Bob Zeliff
4 years 3 months ago
There you go again…telling half the story again. Those in associations with good demographics/low risk have benefited lower rates. Those associations with more risk do not enjoy the same low rates. Not all in associations will see the 18% rate increase as you suggest. The Vermont implementation of the Exchange will include a broad community rating to more evenly spread the risks. This will result in a small group rate decrease of 8.4%. not so slight! But more importantly, a point you omit totally, individuals will see their rates go down substantially, 12.4%. There are 110,000 individuals, this is a… Read more »
Craig Powers
4 years 3 months ago

Sure seems to me that the individuals will be benefiting at the expense of small businesses in the Association plans. Cost shift, you bet! …but again it’s not your money…so why do you care?

Bob Zeliff
4 years 3 months ago
I would call it a cost leveling. Those in high risk businesses, example, farming logging would see their rates go down. Others in low risk jobs would go up. This is the definition of broad community rating…ie all Vermonters not just cherry picking the low risk groups. Seems fair to me. Remember as I said, the Affordable Care Act will also provide grants,etc to help low and moderate income people to afford care or better care than the can now. This will allow people who did not have insurance before to get it or get better insurance. When the Insurance… Read more »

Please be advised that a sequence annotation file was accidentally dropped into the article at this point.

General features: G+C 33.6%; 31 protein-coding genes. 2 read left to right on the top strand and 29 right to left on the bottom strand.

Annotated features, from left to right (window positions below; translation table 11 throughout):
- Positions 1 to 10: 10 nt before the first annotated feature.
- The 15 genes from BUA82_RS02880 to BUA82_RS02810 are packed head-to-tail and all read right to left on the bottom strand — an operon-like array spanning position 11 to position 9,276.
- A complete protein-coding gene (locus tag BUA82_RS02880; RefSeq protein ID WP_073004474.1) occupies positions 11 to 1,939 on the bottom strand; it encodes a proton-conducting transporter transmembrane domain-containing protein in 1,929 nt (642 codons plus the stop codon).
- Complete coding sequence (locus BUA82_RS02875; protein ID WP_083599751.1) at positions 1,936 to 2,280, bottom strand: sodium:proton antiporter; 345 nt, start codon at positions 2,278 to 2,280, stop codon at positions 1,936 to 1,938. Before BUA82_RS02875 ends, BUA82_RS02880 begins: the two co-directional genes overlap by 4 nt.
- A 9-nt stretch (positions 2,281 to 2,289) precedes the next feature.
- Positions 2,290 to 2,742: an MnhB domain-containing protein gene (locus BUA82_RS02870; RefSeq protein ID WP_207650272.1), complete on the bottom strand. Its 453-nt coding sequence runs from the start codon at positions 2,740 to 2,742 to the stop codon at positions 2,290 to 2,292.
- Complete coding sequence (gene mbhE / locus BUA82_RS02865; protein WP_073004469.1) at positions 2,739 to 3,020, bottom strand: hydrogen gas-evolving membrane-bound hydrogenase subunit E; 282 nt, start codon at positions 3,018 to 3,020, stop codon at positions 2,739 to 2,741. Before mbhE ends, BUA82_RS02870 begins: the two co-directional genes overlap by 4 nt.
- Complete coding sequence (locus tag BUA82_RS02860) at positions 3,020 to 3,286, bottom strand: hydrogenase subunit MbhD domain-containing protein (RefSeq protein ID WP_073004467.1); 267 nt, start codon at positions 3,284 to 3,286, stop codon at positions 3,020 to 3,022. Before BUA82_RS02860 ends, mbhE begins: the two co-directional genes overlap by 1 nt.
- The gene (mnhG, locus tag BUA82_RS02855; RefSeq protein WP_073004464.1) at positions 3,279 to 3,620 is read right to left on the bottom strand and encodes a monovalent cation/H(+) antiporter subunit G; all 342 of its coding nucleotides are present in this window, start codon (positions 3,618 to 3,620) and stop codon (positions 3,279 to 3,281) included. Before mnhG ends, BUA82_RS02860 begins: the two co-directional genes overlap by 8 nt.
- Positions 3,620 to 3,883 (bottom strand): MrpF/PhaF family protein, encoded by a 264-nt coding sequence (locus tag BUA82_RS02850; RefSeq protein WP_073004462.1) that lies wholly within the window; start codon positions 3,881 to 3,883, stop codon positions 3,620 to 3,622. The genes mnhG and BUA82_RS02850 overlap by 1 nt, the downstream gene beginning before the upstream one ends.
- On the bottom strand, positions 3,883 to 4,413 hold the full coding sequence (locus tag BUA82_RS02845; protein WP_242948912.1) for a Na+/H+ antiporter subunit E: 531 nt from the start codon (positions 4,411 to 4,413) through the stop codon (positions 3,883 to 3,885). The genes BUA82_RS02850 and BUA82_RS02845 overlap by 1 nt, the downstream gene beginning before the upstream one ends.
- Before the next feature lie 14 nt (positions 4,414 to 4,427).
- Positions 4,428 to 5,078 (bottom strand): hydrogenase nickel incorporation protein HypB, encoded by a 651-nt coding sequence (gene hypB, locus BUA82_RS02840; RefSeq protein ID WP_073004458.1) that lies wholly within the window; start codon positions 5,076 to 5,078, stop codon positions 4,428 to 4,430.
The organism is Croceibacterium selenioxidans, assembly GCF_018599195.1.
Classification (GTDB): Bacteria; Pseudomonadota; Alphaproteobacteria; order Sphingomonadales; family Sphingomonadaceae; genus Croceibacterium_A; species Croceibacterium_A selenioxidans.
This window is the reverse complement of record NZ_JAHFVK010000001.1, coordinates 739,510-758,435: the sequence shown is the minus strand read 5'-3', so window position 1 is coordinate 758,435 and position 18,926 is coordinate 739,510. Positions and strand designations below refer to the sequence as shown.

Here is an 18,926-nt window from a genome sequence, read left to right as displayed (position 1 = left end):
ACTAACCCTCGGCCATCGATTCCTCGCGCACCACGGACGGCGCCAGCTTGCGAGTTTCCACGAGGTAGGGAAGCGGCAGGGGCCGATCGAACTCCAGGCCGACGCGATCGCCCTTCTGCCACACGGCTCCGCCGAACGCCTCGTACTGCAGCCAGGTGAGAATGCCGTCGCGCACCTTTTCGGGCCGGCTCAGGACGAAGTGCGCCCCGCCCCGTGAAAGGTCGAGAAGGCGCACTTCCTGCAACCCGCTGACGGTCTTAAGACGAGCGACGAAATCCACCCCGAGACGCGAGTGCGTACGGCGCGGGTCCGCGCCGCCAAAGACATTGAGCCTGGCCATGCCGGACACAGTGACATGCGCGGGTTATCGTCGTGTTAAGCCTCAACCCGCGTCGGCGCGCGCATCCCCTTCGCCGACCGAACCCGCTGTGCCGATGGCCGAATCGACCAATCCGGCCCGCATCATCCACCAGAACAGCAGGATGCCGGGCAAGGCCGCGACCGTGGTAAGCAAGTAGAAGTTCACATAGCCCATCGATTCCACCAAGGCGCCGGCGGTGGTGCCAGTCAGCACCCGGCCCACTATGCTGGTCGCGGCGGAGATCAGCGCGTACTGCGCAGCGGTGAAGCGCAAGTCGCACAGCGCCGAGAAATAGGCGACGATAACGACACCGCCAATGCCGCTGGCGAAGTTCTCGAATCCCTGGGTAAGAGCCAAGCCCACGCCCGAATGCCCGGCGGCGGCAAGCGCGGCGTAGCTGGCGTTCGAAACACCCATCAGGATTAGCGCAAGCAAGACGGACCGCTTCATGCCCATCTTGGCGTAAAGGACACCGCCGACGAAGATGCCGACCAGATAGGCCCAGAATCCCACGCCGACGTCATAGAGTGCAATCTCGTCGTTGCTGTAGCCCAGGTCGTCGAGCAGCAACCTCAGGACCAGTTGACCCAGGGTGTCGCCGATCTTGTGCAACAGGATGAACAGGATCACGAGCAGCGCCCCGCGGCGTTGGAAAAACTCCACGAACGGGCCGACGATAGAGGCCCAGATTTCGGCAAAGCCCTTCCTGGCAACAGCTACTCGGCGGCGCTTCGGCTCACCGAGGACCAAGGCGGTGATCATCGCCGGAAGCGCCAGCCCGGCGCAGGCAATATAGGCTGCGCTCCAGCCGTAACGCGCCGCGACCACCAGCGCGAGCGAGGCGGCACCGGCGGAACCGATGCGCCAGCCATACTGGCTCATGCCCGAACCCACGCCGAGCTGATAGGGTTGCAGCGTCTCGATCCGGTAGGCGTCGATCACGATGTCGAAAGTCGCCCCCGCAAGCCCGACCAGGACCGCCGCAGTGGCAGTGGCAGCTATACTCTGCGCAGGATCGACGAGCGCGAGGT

4 years 3 months ago

The House passed a good bill yesterday – but we started the session with a great bill.

The current employer-sponsored insurance system is going away. The double-digit increases every year are unsustainable; business leaders and workers are paying more and more for less and less. The system is a burden on our business community, restraining job and wage growth.

Vermont’s plans to cover all residents with a basic health benefit package and to decouple insurance from employment will finally give the business community the freedom to succeed.

walter carpenter
4 years 3 months ago
“Cost shift, you bet! …but again it’s not your money…” As if we do not have a gigantic cost shift now under the current non-system. It is called “to allow them to compete in a fair and open market place.” Bob, thanks much for your posts. I always enjoy reading them. I wonder, though, if what the insurance companies want is to complete in a fair and open market. They seem to want more monopolies than competition. The exchanges were just a way to get around real reform. Still, vermont has wanted to do its best by them, which the… Read more »
Dave Bellini
4 years 3 months ago
THE GOOD: Cutting out “middlemen” and reducing administrative waste. Bringing healthcare to people that can’t afford to receive treatment. Changing the delivery of care from the current fee for service model. Possible elimination of some duplicative services. THE BAD: Telling citizens important plan details AFTER the election. If it was all good news we’d have already been informed. Might cost middle class Vermonters currently with insurance more money to have less of a benefit. Reliance on federal money is like making plans based on only good weather and sunshine. THE UNKNOWN: The cost or the most important details of the… Read more »
Kathy Callaghan
4 years 2 months ago
Kudos to Jeannie Keller for getting it right, as usual, and bringing the potential 18.4% rate increase to the forefront. Once again, if the Exchange plans are that comprehensive and affordable, people will flock to them on a voluntary basis. There is no justification for the State to take away Vermont businesses’ freedom of choice on how they spend their health care dollars. The Feds designed the Exchange to provide as much freedom of choice as possible; as many options as possible; a health care shopping website to compare available plans and costs, and then make one’s decision. What part… Read more »